Title: Things Become Extinct
Written by: Robin Green (from a story by Mitchell Burgess)
Directed by: Dean Parisot
Aired: January 20, 1992
Log Line: A study in self-examination brings on a mid-life crisis for Holling, opens up another door for Ed, and leaves Joel feeling culturally isolated.
Listen to the podcast discussion of the episode here.
In our podcast discussion of 3.13 “Things Become Extinct”, we talked about how strange and wonderful the end of this episode is. It’s surprisingly emotional for a puppet show that briefly retells Holling’s life story through Shelly’s eyes.
This scene recalls two moments from 3.10 “Seoul Mates”: Holling singing “Ave Maria” to Shelly and the Raven Pageant. Both the puppet show and the performance of “Ave Maria” show Shelly and Holling performing for an audience of one, giving their partner what they need at that moment to escape an emotional funk, something from their childhood, from their past. In both situations, the audience of one remains silent and is deeply moved (to being on the verge of tears) by the unexpected performance. Like the puppet show, the Raven Pageant tells a theatrical story to an audience that isn’t commented on after it ends. It lingers. Both scenes also feature light. In the Raven Pageant, the tale revolves around a ball of light that becomes the sun. In the puppet show, we see the sun featured in both backdrops for the puppet show, and Shelly and Holling ascend the stairs at the end of the scene into the light above.
The puppet show conveys a condensed version of Holling’s life, including two tales that have appeared in the show before: Holling’s encounter with Jesse the Bear and how Maurice brought Shelly to Cicely, which is how she met Holling. The story of Holling’s near-fatal encounter with Jesse is first told by Ed to Shelly in 1.7 “A Kodiak Moment.” In the puppet show, Shelly is basically re-telling Holling her version of his own story with Jesse, which she heard from Ed. (It was interesting to see the teddy bear that she’s toted around in so many other episodes stand in for Jesse here.) The tale of how Shelly came to Cicely is told in a few episodes, most notably in 3.2 “Only You”, which features three different version of the incident told by each of the participants: Shelly, Maurice, and Holling. It’s Cicely’s version of Rashomon. (Incidentally, we learn in 3.4 “Animals R Us” that Rashomon is Chris’ favourite film.)
The music that plays during this scene and other scenes with this storyline (we think it might be called “Sleepy Steel”) is the same music that plays during all three versions of the story of Shelly arriving in Cicely in 3.2. We’ve discussed on the podcast more than once the cumulative effect of music in Northern Exposure, how it evokes previous scenes and moments for the viewer, and this is another example of that effect.
In the puppet show, Shelly portrays herself (aka “the beautiful chick maiden”) saying to Holling, “If you want me, I’m yours.” Interestingly, we think the closest echo of this exact sentence is actually spoken by Maurice in 3.2, when he says to Joel, “I guess he [Holling] told you that story about Shelly too, about how she came into the bar one night and said, ‘I’m yours if you want me.'”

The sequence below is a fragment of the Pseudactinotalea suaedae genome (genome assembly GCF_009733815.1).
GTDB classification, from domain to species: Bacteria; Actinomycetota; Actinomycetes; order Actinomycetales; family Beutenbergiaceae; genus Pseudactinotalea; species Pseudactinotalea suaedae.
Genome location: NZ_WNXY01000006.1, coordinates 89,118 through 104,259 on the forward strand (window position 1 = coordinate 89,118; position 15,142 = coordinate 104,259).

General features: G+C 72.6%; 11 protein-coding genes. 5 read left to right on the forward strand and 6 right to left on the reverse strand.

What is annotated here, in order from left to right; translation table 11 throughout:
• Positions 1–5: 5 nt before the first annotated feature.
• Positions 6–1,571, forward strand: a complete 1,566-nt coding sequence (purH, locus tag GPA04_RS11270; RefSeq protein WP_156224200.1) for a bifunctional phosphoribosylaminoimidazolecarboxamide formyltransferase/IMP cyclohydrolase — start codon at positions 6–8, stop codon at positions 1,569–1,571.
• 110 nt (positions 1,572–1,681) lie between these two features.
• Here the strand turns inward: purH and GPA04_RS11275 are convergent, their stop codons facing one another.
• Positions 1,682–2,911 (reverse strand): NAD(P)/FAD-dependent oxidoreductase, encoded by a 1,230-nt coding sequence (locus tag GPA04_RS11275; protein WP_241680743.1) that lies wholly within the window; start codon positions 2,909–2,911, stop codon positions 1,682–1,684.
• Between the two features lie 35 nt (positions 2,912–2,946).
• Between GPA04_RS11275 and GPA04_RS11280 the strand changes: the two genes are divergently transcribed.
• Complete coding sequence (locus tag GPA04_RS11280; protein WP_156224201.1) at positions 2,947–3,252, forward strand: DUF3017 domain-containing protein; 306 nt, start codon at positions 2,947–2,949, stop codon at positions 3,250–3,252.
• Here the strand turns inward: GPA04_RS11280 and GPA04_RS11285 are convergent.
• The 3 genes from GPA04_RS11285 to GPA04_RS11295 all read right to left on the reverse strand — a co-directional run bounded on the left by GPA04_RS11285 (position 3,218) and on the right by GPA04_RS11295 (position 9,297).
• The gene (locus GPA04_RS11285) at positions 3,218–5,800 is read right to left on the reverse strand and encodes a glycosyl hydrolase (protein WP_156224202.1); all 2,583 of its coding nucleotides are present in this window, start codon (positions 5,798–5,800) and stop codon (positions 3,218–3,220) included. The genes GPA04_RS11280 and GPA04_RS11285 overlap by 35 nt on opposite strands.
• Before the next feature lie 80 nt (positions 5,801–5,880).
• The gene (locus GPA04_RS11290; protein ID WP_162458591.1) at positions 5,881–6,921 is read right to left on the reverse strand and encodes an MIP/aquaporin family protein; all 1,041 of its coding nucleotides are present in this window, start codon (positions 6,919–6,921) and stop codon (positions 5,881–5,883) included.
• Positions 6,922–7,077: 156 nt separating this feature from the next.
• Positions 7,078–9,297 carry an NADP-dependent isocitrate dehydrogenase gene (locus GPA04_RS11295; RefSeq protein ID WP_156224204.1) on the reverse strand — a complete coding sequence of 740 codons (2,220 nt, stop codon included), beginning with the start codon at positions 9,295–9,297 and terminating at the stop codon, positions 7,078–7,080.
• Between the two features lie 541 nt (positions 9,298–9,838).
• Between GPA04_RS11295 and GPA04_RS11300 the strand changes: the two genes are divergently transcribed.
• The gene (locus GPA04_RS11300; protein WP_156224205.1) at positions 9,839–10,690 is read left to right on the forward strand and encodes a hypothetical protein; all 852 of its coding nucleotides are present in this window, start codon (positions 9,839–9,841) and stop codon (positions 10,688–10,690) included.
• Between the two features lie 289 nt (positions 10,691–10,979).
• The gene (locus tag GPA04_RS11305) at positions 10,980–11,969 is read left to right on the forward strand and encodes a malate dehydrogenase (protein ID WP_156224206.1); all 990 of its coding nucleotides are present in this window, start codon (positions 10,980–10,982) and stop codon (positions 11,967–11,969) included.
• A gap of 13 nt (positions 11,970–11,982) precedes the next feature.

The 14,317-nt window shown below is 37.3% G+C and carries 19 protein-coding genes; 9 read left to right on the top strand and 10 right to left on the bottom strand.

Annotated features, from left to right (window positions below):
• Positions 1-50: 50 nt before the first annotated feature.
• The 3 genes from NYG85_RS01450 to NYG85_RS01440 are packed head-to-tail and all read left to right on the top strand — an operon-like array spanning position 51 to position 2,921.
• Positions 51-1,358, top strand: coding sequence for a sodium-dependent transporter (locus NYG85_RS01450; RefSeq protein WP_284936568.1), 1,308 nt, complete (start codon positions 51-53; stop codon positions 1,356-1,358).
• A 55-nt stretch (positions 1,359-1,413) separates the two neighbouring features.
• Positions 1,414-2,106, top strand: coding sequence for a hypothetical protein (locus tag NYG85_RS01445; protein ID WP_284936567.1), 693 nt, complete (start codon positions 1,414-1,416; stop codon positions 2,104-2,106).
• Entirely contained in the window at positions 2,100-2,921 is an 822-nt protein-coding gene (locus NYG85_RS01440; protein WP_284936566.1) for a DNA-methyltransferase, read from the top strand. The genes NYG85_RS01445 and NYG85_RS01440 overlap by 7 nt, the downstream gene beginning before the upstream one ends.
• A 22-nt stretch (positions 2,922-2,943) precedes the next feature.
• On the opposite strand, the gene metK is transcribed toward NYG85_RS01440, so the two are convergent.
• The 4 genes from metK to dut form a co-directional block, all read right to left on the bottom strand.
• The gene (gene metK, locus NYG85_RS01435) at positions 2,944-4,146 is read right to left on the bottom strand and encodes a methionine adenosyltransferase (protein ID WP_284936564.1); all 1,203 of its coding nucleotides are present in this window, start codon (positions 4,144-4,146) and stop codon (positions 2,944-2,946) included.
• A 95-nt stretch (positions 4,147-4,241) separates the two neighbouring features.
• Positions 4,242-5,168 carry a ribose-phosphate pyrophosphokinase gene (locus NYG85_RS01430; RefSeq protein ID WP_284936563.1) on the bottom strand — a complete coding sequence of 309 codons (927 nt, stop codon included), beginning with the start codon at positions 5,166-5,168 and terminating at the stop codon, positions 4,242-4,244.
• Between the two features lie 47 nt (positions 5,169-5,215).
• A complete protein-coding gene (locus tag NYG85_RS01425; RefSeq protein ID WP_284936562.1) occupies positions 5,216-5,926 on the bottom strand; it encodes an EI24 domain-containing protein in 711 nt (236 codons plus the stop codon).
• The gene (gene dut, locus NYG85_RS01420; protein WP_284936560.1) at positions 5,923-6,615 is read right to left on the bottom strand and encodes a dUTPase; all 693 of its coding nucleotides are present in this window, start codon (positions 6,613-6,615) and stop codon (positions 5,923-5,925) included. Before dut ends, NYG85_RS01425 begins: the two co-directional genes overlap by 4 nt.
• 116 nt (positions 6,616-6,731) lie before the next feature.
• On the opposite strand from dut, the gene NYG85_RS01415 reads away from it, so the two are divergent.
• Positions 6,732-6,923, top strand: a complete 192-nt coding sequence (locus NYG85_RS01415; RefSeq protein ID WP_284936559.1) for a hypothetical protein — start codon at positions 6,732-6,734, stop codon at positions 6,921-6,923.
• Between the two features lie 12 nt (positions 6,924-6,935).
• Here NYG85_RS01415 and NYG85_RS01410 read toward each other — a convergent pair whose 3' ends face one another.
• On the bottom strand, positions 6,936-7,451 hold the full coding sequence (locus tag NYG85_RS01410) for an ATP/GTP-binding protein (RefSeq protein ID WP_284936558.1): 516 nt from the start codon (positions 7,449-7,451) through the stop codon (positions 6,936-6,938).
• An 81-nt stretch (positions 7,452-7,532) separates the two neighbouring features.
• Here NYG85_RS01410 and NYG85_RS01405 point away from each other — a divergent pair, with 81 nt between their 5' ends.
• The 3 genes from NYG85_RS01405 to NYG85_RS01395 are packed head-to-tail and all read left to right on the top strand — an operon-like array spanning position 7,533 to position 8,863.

While watching Shelly’s version of Holling’s life, we couldn’t help but notice many of the things she left out of the story, such as Holling’s move from shooting animals with a gun to shooting them with a camera and that his family name at birth was actually DeVincoeur (as mentioned in 3.6). It also makes us aware that we know things Shelly doesn’t know, including the role Eleanor played in Holling moving to Alaska (as mentioned in the previous episode 3.12).
Interestingly, there is no discussion after the puppet show. Shelly simply says, “The end”, walks over to Holling, extends her hand to him (still encased in a puppet), and they walk up the stairs, hand in hand, towards the light. We are still amazed at how moving this scene is.
Themes / Recurrences: Death; life; art.
The Good: There is so much that we like about this episode, including Ed’s return to filmmaking. As may be apparent from this blog post, we are especially fond of (and, yes, moved to tears by) the puppet show at the end.
The Bad: We don’t have much to list in this category, but one of us thought the Joel storyline seemed a bit abrupt because in the previous episode he was embraced as part of the community.
The Notable: We were very fond of Ira Wingfeather (played beautifully by Bryson Liberty). We would have liked to have seen more of him in future episodes, but this is his only appearance. Still, in this episode we get to see him as a flute maker, a raconteur, a former Hollywood extra, an unsuccessful husband, an estranged father, a flautist, an entrepreneur, a mentor, and a lover of hot sauce.
On’s Rating: 9 out of 10.
Shane’s Rating: 9.5 out of 10.
The puppet show was amazing.
The way you break down the episodes is beautiful.